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“It was working with the banjos,” says Rico, “that taught me what I know about tone and timbre, all tension, with tension hoops in place of struts.” In a way, you can say that Sabicas not only was the main influence on Rico’s guitar playing, but was also the main influence on his guitar making. However, by the mid-’60s many of the customers for guitars were country musicians, and, well, the name “Bernie Rico” just didn’t make it with country players. At the time he was doing a lot of refinishing and repair work. That year a customer came in with a Fender guitar neck and asked Rico to make a body for the neck. Heater, a subsidiary of Norlin (which owned Gibson guitars) in Salem, Oregon. However, since Rich guitars featured such things as coil taps and phase reversal, each Gibson pickup had to be disassembled in order to install four lead wires, a lot of work, needless to say! “No problem,” was Di Marzios response, and from 1974 until 1986 (when B. The first Biches were 10-strings, based on a concept of Neal Moser, who, according to Rico, had been thinking about building a 10-string. There’s a simple if confusing answer: it’s essentially the same as a 12-string but without as many strings…! As early as 1976 or ’77, Rico also began to assemble some American-made economy versions of his guitars. The fingerboard is nicely wide, like you might expect from someone who, well, played flamenco! “This was the only guitar I ever designed at a drafting table, using straight-edges and French curves,” remembers Rico. At first I thought it was the ugliest guitar I’d ever designed,” continues Rico, “but Spenser Sercomb, who was playing in a group called Shark Island, came to my office and saw the design hanging on my wall. Rich six-in-line headstock appeared, debuting on the Warlock bass. Vacation The following year, in 1989, one of the Partners in Class Axe, Randy Waltuch, made Bernie Rico a very generous offer to license the name B. In 1990 Rico began another guitar company called Mason Bernard; Mason was his father’s middle name, and Bernard, of course, was a common name in the Rico family. Rich line included both neck-through and bolt-on guitars in many of the more popular shapes of the past. Rich in 1974, the system was changed to begin with the year of manufacture and three consecutively numbered digits, or XXYYY, with XX being the year (e.g., 78) and YYY the number of guitar.One day Sabicas took Rico aside and told him, “My son, I want to play a guitar you made for me.” Bernie Rico made his first guitar for Sabicas. As it happened, ironically enough, Rico had a friend named Bobby Rich who had adopted an Hispanic stage name, Roberto Rico. He had an assistant working for him who suggested that he start getting more avant guarde in his finishes. “I remember I had to go over to Hollywood to get advice about how to wire the guitar once it was built,” recalls Rico. Rico recalls sitting around with other guitar makers, including Rick Turner of Alembic fame, discussing the potential merits of neck-through construction. Basically you get the octave differentials and tonal contrast of the bass wound/plain pairs combined with two single strings (versus unison pairs on a 12-string) for treble lead work. Rich designs, including the Bich, were pretty much collaborative efforts. One of these was the Son of a Rich, which was basically a bolt-neck Bich. ‘When are you going to make that guitar,’ he asked? Soon Lita Ford got one, and Nikki Sixx of Motley Crue got a Warlock bass, and the model took off. Prior to 1981, all headstocks were the assymetrical three-and-three design. Rich continued to make acoustic guitars using highly skilled Mexican craftsmen until 1982, when Rico’s head craftsman died. Raves and Platinums Soon thereafter Rico engaged a different Korean factory to begin producing the down-market Rave and Platinum Series guitars, this time, unlike the U. Mason Bernard guitars were basically conventional Strat-type guitars, based on the previous B. Rich Assassin model, with the standard Superstrat humbucker/single/single pickup arrangement. Rich name reverted back to Bernie Rico, and he was happily again at work at his drill press making B. Rich guitars, which began to be offered in the Fall of 1994. Back were the Eagle, Mockingbird, Bich, Warlock, Assassin, Ironbird, Gunslinger and ST guitars, plus the Eagle, Mockingbird, Bich and Innovator basses. Rich guitar was stamped “Proto,” beginning in 1972, and subsequent guitars were consecutively numbered beginning 001, 002, etc. Thus, the first guitar of 1974 would have been numbered 74000, followed by 74001, etc.Manufactured by hand in the original Hamamatsu, Japan factory, these new Tokai models feature superior craftsmanship, tone, and playability that have come to be expected from an instrument carrying the Tokai brand name.The Flagship model of the new Tokai line, the SC-2C Carved-Top model is the quintessential rock guitar.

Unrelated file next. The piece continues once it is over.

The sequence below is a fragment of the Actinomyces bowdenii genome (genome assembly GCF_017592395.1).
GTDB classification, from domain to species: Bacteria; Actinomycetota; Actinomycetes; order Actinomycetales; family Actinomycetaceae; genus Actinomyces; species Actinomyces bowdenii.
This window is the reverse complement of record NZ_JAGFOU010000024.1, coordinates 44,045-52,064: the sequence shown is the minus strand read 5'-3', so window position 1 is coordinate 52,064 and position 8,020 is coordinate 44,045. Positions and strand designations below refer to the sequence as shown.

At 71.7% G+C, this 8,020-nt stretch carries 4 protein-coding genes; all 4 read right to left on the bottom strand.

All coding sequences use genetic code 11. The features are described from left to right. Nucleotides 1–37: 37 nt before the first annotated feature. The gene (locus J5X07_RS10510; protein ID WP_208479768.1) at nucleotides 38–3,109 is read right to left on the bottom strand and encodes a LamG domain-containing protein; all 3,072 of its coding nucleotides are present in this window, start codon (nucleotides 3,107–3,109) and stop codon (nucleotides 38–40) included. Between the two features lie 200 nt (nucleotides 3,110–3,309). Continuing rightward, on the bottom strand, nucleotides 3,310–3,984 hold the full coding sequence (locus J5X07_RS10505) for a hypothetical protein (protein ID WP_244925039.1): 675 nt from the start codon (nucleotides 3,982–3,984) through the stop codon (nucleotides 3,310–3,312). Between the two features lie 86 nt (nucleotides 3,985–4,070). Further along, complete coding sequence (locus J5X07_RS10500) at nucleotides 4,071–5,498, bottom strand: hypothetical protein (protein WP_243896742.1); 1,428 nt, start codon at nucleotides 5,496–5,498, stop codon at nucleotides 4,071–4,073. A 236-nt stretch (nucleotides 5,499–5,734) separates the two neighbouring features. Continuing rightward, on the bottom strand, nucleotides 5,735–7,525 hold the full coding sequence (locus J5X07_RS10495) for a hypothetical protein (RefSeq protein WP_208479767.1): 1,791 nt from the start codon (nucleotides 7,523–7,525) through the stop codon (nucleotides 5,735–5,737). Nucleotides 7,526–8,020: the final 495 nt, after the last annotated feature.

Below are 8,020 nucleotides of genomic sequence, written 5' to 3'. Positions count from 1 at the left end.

These are the new Sound Stream models featured in guitar and bass configurations. A string vibration transmits parallel to wood fibers/ grains four times faster than it does perpendicularly.This is characteristic of many of his guitars to this day. It was Troiano who first used the active electronics which became common on B. ’ Someone would say, ‘Well, take a little off there,’ and we would.” Since most B. Rich guitars were handmade, especially the neck-throughs, the production work involved a lot of handcarving, which was frequently done by skilled Mexican woodcarvers. Ironbird Following the Warlock was the radically angular Ironbird appeared in around 1983, a guitar favored by Tony Iommi of Black Sabbath. Basic components of these bolt-neck guitars were made overseas and shipped to California where fretting, final assembly and finishing took place. All had diamond inlays except for the Biches and Mockingbird Supreme with clouds, and the Stealth which had no inlays. While they were in Tokyo, there was a tremendous shift upward in the value of the Yen, severely cutting into the profitability of manufacturing in Japan. Colors were transparent red, blue, tangerine, purple or emerald green, or goldtop. Acoustics Again As of early 1995, Bernie Rico had returned to his old affection for acoustics and added a new acoustic guitar to his line, the B-41C, a single cutaway guitar loaded with abalone trim, a project which has the luthier quite enthusiastic. By 1980 the serial numbers had gotten to about two to three years ahead.This hand-crafted element explains why so many variations often exist between the same models of early B. Riding the Waves Rico’s next guitar was the Wave, also introduced in 1983. Most had the standard three-and-three headstock with pearl R logo; the Warlock and Stealth had the reversed six-in-line head, wile the Ironbird had the early angular six-in-line headstock. Rico turned to Westheimer and asked if he, meaning Cort (of which Westheimer was part owner), would make the B. A bass documented to have been purchased (not necessarily made) in 1980 bore the serial number 82595.Sound Stream Ad Now Tokai is being sued over its ''Love Rock'' guitar, which Gibson says is a Les Paul look-alike.

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Gibson also is taking issue with other models in Tokai's line that it says mimic copyrighted designs of Gibson's Flying V series, SG series, ES series and Explorer series, court records show.

I got to meet all the players coming through, including young Paco de Lucia and Montoya. The first few were called the Bodine Bass and were promoted in ads as late as December of ’76, but the name quickly changed to the Seagull II or the Seagull Jr. Through a friend living in Tokyo, Rico arranged to have some copies of the Eagle made and imported carrying the B. Rico doesn’t recall exactly who made these guitars, but thinks it may have been the Kasuga factory, one of the primary Japanese suppliers of quality guitars at the time. However, in the interim the decision was made to simply use the B. Rich name, which would henceforth be applied to all B. Rich guitars, regardless of where they were manufactured. Rich began making its own pickups, which it did until the hiatus in 1989. Rich “changed over” to the pointy reverse headstock, Rico laughs.